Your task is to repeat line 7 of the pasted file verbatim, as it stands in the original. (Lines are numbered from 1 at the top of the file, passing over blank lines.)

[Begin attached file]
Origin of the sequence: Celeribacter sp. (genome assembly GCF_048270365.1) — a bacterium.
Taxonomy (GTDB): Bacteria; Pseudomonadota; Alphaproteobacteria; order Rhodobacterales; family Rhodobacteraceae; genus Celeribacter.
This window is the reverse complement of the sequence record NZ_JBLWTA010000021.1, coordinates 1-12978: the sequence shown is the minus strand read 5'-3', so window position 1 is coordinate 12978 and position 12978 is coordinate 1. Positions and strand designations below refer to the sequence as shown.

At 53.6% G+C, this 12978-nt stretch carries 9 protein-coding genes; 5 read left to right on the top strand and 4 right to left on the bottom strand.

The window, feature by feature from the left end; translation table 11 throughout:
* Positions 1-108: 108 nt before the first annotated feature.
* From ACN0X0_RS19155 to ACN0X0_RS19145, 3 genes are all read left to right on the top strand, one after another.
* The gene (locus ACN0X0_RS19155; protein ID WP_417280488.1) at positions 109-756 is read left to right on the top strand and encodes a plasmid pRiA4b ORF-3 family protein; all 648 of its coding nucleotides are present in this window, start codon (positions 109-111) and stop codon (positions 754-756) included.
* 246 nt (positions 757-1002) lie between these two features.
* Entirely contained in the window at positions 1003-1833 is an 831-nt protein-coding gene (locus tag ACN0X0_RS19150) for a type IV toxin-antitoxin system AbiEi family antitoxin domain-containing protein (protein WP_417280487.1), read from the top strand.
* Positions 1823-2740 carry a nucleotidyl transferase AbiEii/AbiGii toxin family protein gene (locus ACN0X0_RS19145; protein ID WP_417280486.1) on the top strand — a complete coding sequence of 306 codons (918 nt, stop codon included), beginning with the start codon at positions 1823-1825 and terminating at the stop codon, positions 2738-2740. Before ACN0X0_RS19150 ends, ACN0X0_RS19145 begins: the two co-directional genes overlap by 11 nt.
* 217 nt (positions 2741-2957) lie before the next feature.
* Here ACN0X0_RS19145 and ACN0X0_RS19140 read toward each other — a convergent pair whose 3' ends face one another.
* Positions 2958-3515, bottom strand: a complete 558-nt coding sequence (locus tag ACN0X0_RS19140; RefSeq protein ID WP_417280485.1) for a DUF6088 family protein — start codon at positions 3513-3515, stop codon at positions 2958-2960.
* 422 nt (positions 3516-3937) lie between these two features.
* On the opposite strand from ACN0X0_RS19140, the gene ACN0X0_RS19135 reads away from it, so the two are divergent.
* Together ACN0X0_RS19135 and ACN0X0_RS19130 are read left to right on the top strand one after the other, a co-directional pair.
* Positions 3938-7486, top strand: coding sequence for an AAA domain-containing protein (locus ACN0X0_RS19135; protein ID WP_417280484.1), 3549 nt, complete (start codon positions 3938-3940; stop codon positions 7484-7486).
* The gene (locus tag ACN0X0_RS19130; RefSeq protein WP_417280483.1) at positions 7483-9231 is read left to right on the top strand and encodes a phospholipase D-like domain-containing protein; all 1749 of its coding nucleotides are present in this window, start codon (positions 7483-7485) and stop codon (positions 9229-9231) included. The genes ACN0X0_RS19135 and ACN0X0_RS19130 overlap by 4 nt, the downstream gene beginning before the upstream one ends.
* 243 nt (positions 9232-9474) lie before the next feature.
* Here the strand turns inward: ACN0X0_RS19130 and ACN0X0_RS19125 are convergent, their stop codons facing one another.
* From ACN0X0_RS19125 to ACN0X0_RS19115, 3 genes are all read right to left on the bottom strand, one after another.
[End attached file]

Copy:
* From ACN0X0_RS19155 to ACN0X0_RS19145, 3 genes are all read left to right on the top strand, one after another.